Surface Hazards

It is an absolute precondition to carefully weigh the workplace surface for signs of potential underground hazards.

  • Transformer boxes should be thoroughly inspected by skilled utility technicians to ascertain the number and orientation of lines entering the box. The ground grids should also be examined.
  • Manholes, which are access points to underground utility services within drill areas, should, without entering, be opened up, and a routine inspection should be carried out solely by authorized personnel. Before determining where the borewell should be built and reducing complexities relating to it, technicians should examine the flow direction in a sewer to measure the approximate grade, which helps determine the depth of the existing underground utility.
  • Wires attached to poles should always be assumed to be live.
  • Water and gas shutoff depths should be confirmed to provide initial confirmation of the depth of the pipe. A minimum of 150 to 200mm (6" to 8") should be added to depths for valves going to house services. Additional clearance may be required for large valves. This information can be used to facilitate potholing and is not by itself a safe method of verifying the depth or location of the utility before construction.
  • Outbuildings (i.e., storage sheds) should be examined to make an assessment, track down, or confirm if, unlike what is indicated on the plan, there are any additional electrical wires or other utility services underground.
  • Gas barbeque grills, outdoor lighting, etc., should be identified and services confirmed.
  • Ditch line depressions in the landscape or obvious vegetation changes should be addressed to uncover previous excavation.
  • Road repairs could draw to the fact that there was a recent installation or repaired utilities in the drill area.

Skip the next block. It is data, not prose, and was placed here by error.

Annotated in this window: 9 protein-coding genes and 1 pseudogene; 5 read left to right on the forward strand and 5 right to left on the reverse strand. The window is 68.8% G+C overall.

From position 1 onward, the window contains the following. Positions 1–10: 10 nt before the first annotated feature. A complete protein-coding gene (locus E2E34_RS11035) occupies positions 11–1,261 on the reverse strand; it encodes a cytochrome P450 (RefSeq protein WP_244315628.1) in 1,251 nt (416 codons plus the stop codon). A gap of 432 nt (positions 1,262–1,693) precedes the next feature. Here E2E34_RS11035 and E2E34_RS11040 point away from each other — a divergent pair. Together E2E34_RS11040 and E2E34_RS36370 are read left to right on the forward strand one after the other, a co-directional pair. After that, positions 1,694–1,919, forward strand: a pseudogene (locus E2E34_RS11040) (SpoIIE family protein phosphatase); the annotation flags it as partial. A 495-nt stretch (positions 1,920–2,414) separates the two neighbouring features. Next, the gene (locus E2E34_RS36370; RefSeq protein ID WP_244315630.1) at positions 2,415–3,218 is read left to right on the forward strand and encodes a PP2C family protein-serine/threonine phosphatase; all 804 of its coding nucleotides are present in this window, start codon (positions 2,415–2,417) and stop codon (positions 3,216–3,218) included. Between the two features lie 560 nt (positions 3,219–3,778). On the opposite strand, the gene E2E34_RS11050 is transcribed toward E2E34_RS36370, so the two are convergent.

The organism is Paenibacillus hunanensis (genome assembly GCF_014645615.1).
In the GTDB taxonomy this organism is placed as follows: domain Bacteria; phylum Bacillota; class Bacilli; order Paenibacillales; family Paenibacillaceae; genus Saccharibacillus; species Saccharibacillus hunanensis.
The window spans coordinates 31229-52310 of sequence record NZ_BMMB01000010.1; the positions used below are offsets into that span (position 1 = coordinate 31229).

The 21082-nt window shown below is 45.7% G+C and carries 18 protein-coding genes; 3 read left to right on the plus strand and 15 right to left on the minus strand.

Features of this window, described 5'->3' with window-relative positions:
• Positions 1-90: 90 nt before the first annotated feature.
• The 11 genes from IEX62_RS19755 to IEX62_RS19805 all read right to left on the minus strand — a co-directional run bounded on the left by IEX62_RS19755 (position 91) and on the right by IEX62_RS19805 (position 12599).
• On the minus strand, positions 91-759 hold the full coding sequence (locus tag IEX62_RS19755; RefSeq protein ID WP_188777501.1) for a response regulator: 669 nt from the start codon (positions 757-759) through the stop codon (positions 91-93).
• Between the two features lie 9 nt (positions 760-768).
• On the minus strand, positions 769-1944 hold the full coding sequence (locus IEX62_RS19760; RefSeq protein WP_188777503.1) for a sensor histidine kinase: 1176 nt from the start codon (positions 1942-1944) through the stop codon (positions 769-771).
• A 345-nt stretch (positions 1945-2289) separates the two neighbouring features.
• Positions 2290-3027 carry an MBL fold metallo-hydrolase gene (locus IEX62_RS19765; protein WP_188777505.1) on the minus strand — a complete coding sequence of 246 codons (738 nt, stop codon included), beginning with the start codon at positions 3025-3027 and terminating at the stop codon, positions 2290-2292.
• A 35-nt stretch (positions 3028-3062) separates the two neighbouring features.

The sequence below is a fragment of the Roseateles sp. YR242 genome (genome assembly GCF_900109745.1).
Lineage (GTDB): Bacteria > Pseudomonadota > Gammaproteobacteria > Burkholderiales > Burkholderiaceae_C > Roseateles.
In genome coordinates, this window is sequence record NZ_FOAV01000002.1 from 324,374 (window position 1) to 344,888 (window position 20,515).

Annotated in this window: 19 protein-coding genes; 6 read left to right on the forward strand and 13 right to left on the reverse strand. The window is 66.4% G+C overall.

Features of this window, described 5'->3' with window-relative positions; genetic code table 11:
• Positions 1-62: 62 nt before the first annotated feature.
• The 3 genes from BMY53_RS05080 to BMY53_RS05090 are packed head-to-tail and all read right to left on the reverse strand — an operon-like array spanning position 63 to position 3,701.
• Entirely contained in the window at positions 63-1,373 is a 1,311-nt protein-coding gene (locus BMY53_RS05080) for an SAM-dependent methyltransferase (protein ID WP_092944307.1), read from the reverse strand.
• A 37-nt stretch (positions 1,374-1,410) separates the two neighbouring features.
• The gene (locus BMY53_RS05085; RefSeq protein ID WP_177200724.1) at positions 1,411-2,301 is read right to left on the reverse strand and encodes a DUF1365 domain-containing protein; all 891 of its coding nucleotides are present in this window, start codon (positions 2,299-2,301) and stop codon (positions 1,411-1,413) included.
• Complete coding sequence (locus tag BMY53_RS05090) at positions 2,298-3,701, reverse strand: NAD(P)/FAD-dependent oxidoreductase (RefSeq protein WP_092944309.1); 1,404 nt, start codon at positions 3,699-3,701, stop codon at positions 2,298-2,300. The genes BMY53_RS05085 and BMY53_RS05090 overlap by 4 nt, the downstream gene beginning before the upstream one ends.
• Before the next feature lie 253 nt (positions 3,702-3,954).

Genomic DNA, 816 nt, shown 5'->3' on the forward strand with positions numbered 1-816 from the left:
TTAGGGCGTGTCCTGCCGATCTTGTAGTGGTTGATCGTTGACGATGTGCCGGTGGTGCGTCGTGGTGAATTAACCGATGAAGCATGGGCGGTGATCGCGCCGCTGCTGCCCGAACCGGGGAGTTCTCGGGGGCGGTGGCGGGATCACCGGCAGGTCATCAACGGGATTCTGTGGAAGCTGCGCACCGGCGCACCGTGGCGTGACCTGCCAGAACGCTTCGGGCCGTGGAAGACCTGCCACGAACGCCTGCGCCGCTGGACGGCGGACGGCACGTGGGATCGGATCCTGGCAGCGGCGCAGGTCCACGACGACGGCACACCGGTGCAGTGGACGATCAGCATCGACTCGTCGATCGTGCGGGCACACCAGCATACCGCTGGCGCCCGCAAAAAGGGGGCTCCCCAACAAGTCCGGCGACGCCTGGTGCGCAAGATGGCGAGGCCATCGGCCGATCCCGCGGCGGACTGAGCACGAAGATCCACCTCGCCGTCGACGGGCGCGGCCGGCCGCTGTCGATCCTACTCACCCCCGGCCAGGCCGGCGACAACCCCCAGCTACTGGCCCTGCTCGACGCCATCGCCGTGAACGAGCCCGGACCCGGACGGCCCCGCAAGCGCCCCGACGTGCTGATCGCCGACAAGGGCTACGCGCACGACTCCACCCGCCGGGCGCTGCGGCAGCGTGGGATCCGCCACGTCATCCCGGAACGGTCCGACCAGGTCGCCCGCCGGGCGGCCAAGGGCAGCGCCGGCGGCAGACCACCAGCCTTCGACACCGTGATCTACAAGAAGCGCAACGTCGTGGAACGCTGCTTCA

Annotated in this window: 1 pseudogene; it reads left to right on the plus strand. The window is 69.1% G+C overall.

• Pipeline marker signages or casing vents alert the presence of hazardous pipeline facilities at or near property lines.
  • One Call operators do not mark private utilities and utilities that are not subscribed to the One-Call system. The contractor should investigate and go through Contract Documents and check State and local regulations to determine who is responsible for verifying locations of unmarked utilities, ascertain what all underground utilities are present, and prevent accidental damage to them.

Overhead power transmission lines are lethal if not properly grounded. Always stay clear and maintain a safe distance of at least 6m (20 ft) between the equipment and power lines. OSHA has outlined regulations regarding the required minimum separation if the voltage is known. It cannot be stressed and emphasized enough the precautions to be adopted when operating booms on vacuum trucks and cranes, handling drill pipe, loading and unloading heavy equipment, and operating other lifting devices for adding pipes or pipe boxes to drill units. For this purpose, it would be wise to have a signal person present to assist equipment operators in maintaining a minimum clearance distance between their heavy equipment and the power lines, as well as clearly displayed marker signages on either side of the overhead hazard.

Verify Utility Locates